Who's Driving the Troika? Russian Foreign Policy

By Halliday, Fred | The Nation, March 8, 1993 | Go to article overview

Who's Driving the Troika? Russian Foreign Policy


Halliday, Fred, The Nation


Moscow

More than a year after the collapse of the Soviet Union, the foreign policy of the new Russian Federation is still in a state of uncertainty. One reason for this is the political and constitutional crisis within the Russian government itself--no one is sure if Boris Yeltsin can dictate foreign policy himself, as an American or French president would, or if the assertive Parliament, with its communist and nationalist elements, will be able to make those decisions. Another reason is that the Foreign Ministry is trying to pursue one line, based on cooperation with the United States, while other ministries, such as those concerned with military matters, want the new Russia to play a more independent role.

But the most important reason for the uncertainty of Russian foreign policy is that a new force--public opinion--bas now come into play. While democracy is perhaps many years from being consolidated, in the past year strong popular emotions have emerged that limit what any official in Moscow can do. One obvious example is the question of the four Kurile Islands claimed by Japan (they were taken by the Soviet Union at the end of World War II): While it would be in Russia's interest to hand back at least two of these, popular sentiment is now against any such concession. Another issue on which nationalist feeling runs high is the U.N. sanctions against three countries: Libya, Iraq and Serbia. In the middle of last December Pravda, still the organ of communist sentiment, put on its front page a short table claiming that Russia's acceptance of these sanctions had cost it $16 billion. The moral of the story was clear: If Russia stopped going along with U.S. policy, hoping to get money from the West for its compliance, then it would not need Western money in the first place.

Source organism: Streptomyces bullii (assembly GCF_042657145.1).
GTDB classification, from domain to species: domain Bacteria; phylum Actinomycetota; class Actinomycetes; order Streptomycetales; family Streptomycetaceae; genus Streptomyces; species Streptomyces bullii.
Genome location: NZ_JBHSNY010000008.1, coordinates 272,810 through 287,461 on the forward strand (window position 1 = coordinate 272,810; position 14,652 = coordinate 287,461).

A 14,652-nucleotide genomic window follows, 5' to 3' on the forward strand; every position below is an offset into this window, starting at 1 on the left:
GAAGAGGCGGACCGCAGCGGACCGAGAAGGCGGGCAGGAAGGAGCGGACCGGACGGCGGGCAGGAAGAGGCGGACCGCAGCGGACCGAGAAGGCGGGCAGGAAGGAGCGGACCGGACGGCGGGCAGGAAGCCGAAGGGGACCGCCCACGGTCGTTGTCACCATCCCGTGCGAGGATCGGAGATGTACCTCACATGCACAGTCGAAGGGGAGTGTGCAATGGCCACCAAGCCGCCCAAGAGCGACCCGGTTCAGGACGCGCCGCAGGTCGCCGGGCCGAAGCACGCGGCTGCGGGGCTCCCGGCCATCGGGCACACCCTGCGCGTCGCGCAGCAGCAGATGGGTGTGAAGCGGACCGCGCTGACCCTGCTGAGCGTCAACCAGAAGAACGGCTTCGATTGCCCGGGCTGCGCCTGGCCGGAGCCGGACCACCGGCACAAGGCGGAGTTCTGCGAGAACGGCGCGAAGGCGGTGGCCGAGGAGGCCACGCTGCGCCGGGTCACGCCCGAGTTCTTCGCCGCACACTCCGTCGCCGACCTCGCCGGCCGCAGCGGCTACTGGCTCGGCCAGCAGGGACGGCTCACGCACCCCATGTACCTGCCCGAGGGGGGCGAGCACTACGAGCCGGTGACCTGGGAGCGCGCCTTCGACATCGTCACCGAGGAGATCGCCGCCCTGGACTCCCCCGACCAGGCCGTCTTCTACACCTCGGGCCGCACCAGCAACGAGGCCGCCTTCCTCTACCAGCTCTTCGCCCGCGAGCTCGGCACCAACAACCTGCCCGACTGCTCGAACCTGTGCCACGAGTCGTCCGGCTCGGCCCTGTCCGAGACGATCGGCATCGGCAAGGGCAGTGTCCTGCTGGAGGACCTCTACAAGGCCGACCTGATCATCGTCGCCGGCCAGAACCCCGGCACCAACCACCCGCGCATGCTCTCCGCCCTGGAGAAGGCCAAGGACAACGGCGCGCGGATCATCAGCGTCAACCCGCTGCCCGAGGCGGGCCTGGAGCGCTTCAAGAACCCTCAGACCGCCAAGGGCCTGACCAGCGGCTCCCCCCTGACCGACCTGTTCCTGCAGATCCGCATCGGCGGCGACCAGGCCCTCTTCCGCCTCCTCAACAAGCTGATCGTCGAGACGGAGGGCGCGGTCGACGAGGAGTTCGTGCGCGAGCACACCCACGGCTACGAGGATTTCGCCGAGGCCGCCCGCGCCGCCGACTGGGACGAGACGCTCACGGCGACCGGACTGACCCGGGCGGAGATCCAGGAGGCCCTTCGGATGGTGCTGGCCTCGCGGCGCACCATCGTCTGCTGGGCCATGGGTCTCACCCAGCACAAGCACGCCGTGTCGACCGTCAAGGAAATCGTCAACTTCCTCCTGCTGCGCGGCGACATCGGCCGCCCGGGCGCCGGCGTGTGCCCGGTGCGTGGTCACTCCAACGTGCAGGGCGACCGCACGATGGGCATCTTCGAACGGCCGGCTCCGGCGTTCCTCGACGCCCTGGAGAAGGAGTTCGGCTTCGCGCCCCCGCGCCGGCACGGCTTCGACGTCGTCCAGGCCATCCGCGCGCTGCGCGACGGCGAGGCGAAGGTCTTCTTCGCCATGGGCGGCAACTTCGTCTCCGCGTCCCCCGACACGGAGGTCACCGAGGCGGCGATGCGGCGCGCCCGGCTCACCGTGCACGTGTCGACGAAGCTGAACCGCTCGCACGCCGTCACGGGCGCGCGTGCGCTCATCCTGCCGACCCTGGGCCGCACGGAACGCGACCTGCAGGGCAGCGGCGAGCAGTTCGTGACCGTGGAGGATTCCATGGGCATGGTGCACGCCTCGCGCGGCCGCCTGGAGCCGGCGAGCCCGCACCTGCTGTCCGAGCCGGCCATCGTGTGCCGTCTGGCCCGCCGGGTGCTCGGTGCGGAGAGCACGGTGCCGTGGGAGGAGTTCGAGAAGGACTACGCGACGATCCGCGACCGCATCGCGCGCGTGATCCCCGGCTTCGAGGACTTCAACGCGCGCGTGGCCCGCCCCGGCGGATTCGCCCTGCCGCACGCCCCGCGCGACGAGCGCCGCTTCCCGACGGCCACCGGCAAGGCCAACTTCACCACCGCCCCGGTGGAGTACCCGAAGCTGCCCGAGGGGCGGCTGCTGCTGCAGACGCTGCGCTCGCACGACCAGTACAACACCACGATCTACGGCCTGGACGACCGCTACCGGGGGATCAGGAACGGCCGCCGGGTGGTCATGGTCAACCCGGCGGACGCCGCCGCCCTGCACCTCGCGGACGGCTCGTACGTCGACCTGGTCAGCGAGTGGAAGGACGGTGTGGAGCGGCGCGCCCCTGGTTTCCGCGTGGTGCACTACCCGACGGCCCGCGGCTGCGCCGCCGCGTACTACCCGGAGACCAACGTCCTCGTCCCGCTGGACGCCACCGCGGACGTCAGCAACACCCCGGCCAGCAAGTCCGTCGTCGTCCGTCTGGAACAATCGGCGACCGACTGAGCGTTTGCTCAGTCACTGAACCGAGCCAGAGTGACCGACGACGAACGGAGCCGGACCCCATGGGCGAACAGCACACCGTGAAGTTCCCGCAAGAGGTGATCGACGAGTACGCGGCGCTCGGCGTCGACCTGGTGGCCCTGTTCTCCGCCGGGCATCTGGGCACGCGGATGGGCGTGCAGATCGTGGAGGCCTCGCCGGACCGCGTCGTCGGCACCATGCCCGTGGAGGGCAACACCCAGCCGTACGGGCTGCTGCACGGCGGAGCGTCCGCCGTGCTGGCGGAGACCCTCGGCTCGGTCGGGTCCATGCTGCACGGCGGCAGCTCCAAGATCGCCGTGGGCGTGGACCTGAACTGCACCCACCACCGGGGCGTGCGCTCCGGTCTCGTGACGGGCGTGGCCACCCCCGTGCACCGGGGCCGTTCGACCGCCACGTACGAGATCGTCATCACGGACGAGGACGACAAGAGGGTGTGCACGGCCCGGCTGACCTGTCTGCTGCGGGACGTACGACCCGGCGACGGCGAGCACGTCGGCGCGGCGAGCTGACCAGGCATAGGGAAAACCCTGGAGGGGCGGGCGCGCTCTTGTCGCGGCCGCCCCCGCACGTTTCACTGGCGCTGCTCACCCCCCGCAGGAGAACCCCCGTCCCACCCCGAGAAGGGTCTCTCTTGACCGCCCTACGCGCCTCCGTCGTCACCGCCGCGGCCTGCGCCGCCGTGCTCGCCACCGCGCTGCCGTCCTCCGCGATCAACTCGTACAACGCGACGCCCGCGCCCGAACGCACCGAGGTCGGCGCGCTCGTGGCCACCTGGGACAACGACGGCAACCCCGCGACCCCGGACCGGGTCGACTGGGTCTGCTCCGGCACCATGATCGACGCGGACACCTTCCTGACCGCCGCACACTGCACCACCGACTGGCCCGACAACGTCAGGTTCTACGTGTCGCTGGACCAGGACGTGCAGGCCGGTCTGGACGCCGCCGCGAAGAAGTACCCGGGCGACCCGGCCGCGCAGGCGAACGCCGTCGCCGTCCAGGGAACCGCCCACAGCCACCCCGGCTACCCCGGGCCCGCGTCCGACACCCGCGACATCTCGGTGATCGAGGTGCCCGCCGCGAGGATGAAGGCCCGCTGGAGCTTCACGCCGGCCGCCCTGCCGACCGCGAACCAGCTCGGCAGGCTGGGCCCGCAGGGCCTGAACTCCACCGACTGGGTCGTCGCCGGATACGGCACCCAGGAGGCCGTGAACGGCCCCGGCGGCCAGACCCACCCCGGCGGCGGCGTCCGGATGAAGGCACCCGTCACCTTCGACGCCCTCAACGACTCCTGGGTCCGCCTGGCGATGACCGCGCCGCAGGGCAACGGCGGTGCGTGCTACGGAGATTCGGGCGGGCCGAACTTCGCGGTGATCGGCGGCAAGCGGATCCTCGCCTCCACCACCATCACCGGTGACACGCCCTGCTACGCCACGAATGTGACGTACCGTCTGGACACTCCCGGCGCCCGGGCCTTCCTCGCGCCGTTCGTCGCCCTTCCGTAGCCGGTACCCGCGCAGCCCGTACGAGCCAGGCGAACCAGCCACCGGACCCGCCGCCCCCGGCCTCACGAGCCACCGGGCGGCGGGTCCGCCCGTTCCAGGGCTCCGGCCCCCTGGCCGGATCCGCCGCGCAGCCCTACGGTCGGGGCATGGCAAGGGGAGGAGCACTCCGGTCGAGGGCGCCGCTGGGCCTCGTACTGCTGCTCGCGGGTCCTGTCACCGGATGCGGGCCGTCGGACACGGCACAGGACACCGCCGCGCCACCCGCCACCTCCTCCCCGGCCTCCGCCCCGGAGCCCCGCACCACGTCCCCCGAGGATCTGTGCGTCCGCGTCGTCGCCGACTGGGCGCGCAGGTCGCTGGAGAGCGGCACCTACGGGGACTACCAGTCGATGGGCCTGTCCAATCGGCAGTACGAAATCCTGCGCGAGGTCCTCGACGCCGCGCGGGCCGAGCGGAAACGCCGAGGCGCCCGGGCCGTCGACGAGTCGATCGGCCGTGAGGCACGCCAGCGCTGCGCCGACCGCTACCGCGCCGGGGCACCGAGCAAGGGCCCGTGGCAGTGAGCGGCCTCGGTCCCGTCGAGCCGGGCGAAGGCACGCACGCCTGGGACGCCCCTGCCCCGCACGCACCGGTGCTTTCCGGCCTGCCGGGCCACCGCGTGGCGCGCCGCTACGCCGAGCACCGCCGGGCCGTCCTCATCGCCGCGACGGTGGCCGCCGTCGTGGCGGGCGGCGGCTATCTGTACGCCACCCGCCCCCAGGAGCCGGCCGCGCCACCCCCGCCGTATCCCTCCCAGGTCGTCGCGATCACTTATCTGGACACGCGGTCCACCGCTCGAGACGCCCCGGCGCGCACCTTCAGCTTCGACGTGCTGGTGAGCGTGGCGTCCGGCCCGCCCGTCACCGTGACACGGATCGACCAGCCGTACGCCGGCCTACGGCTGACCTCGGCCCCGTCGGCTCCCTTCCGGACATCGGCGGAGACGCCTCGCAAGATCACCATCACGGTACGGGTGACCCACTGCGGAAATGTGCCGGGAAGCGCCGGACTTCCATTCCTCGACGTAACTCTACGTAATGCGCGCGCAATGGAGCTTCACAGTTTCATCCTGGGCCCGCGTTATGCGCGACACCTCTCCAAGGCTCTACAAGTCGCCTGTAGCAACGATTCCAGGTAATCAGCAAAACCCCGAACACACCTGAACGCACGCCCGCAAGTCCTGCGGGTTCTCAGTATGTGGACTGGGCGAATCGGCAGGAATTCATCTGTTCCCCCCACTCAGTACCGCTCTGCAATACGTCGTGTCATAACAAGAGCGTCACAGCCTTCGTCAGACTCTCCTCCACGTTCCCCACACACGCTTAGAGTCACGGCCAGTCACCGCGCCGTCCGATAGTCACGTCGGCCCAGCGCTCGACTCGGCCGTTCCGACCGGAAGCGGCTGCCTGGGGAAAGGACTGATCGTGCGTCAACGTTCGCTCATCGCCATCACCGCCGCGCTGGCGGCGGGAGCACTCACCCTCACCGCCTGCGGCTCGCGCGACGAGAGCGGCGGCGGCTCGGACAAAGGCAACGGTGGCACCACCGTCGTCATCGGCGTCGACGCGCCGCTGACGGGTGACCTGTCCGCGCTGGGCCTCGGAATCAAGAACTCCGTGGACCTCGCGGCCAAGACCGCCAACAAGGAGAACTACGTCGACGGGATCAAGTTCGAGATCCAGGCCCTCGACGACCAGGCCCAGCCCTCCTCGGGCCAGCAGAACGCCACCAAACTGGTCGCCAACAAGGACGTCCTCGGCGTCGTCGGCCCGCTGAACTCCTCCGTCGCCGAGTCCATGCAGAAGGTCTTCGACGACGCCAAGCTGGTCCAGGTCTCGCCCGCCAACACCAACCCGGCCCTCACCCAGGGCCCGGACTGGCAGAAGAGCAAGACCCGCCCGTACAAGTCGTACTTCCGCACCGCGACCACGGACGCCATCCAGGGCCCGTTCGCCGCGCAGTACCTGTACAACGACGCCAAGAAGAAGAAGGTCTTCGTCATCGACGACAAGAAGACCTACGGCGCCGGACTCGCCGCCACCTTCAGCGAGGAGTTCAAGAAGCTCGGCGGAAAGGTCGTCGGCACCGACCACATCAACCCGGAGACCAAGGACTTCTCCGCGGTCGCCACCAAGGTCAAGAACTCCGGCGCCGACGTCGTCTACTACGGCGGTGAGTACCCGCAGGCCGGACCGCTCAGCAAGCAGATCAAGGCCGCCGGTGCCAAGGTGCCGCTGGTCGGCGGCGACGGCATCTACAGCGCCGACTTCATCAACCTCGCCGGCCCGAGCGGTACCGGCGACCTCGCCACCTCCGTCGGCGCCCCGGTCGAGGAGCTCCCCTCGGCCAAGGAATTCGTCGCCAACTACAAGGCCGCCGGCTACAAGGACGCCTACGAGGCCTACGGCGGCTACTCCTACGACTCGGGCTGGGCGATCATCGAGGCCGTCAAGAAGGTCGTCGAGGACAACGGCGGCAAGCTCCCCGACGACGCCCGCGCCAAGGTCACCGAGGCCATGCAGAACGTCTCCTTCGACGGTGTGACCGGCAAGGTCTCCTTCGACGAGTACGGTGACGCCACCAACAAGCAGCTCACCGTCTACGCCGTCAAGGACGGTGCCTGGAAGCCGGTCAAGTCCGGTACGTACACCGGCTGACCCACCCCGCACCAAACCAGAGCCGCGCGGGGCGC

The acceptance of Western policy, especially on Iraq and Serbia, has touched a deep chord in Russian politics. Few in Russia may admire Saddam Hussein, not least because his regime looks rather like Stafinism. But Iraq is regarded as one of those old friends of the U.S.S.R. whom the new Western-oriented foreign policy has alienated. During the Gulf War the Soviet Defense Ministry tried on at least one occasion to send arms to Iraq, but the U.S. Navy stopped it. What gives Russian policy on Iraq stronger force is the link with Serbia. Here Russian loyalty runs deep because of the historic links between the two Orthodox Christian countries. Russia went to war in 1914 in support of its "little cousin" against Turkey, Austria and Germany, and today hundreds of Russian volunteers are fighting on the Serbian side in the Balkan war. Such issues as Serbia's need for a port on the Adriatic, and German influence in the Balkans, are ones familiar to any student of Russian history. Some Russian nationalist groups are sending members to Serbia to gain combat experience in the event of future conflicts in Russia itself.

Solidarity with Serbia is fueled by what has now become one of the main themes in Russian feeling about the outside world, namely a revived hostility to the "Islamic threat" in general and to TUrkey in particular. Even foreign-policy experts and academics will rehearse a set of arguments to the effect that, more than any other country, even Germany or Japan, TUrkey has been the "historic" enemy of Russia--for more than 600 years, including the two and a half centuries of Tatar domination; that TUrkey is now trying to steal the former Soviet republics of Transcaucasia and Central Asia from Russia; that the Russian market is being swamped with shoddy Turkish consumer goods; that Russian women are traveling to Turkey to work as prostitutes; that TUrkish policy is bent on an eventual breakup of the Russian Federation by fomenting separatism in the autonomous republics of Tatarstan and Bashkiria.

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